The Best Secret Getaway Spots in Spain
Maybe you’ve eaten tapas in Madrid’s Plaza Mayor, marveled at Guadís Sagrada Familia in Barcelona, and toured the intricate works of the Moor’s Alhambra fortress in Granada. While these attractions are certainly spectacular and a very integral part of Spain’s history and culture, they also lure in hordes of tourists. If you’re looking to get a cheap holiday to Spain and experience the country void of boisterous tourists and long lines, then check out some of the hidden gems.
There are numerous quiet places along the countryside and coast that are great for escaping the masses. Next time you’re in the “empire in which the sun never sets,” rent a car and seize the day’s light as you start from one end of the country to the next, exploring its best kept secrets.
In the quiet, northwest corner of Spain lays a region that is brimming with dramatic beauty and a rich Celtic culture. On most days, rolling mists gives way to rugged cliffs breathtaking coastlines and a verdant interior. But, don’t let the condensation deter you, as locals agree that one of the most magical times to walk the streets of the capital city, Santiago de Compostela, is when it’s raining. Outdoors enthusiasts will love exploring the wildlife along the trails in the O Pindo Mountain or the Spindrift walk along the two northern rias of the Costa de Norte (Coast of Death). Artists will find themselves engrossed in the diverse works in the town of A Coruna. Foodies will be in utopia as they taste the wines of Ribeiro and the superb seafood such as the local delicacy percebes which are also known as goose barnacles.
This seemingly unknown city in the province of Andalucía boasts nearly unsoiled beaches, centuries-old buildings and a delectable cuisine. The Alcazaba citadel, which was named Al-Mariy-yat (watchtower), is one of the largest fortresses built by the Arabs inSpain. The grand mosques and palaces which are encased by the Walls of Hayrán rival those of Granada. In addition to the palaces, visitors can marvel at the Muslim Medina at the bottom of the Alcazaba and the grandiose cathedral. The historic quarter’s narrow streets framed by white-washed facades make for picturesque views, while the area’s two nature reserves boast excellent beaches and nature trails. Quiet evenings can be spent strolling under the palm trees and taking in seaside views in Nicolás Salmerón Park. The food has a strong Arabic influence and there is an abundance of produce, fish and a variety of olives.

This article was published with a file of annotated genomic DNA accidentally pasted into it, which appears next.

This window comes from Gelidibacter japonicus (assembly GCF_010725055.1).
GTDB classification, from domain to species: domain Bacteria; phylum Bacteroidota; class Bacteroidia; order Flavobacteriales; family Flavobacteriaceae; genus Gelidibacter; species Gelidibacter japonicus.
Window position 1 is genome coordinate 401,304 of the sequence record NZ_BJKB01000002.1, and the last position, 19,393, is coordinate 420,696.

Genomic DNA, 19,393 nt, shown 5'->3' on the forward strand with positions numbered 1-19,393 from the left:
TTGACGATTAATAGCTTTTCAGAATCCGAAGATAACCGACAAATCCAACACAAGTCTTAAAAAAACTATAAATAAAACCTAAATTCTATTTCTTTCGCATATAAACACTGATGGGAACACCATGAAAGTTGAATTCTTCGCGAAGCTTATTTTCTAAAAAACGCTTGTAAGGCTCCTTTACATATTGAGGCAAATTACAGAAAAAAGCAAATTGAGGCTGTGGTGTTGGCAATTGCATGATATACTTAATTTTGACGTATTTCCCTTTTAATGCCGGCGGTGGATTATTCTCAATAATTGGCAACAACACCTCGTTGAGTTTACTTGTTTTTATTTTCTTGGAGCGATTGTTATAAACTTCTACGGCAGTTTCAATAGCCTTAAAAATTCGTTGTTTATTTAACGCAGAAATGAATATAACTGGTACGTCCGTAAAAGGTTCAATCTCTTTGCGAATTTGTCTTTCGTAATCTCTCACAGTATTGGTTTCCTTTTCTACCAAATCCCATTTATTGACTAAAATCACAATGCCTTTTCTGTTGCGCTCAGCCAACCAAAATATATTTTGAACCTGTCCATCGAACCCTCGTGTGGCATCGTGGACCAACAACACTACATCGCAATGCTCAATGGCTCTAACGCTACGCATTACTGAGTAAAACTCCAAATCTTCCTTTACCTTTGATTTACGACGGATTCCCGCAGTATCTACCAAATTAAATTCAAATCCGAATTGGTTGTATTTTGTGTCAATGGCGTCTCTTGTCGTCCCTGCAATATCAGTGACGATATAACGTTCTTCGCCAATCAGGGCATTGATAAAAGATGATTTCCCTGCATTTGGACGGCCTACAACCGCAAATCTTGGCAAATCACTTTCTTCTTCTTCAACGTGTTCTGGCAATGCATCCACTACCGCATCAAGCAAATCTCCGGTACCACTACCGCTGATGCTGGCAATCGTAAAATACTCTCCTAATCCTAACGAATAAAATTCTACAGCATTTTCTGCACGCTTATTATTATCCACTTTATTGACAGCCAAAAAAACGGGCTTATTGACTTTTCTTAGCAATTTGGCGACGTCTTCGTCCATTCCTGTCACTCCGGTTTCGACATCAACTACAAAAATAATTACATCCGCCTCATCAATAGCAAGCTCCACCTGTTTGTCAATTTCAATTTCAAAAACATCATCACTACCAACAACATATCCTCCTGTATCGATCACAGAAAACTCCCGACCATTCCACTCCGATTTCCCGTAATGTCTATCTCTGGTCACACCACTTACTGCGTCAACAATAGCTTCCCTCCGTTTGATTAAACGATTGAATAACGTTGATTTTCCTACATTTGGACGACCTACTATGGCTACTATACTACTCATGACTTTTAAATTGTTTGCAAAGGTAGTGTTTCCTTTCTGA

Dubbed “best kept secret” by many, Valencia is truly a hidden treasure. Sure, there are the more popular spots such as the city center, El Carmen, the gorgeous La Malvarossa beach and the grand Turia garden. However, these are just teasers for to what the rest of the city has to offer. Mix in with the vibrant, local crowd at the Ruzafa district. Filled with small shops, bars and art galleries, it’s an easy way to mingle and meet local Spaniards. The Canova area is more high society, but still void of tourists. The Compte d’Altea is perfect for an evening stroll as you take in the sunset and beautifully crafted terraces. If you’re looking to soak up some sun, then head to the less crowded El Saler beach or drive a little ways down the coast to Javea where there are several small and quiet beaches that are perfect for snorkeling and diving.
Photo by cuellar on Flickr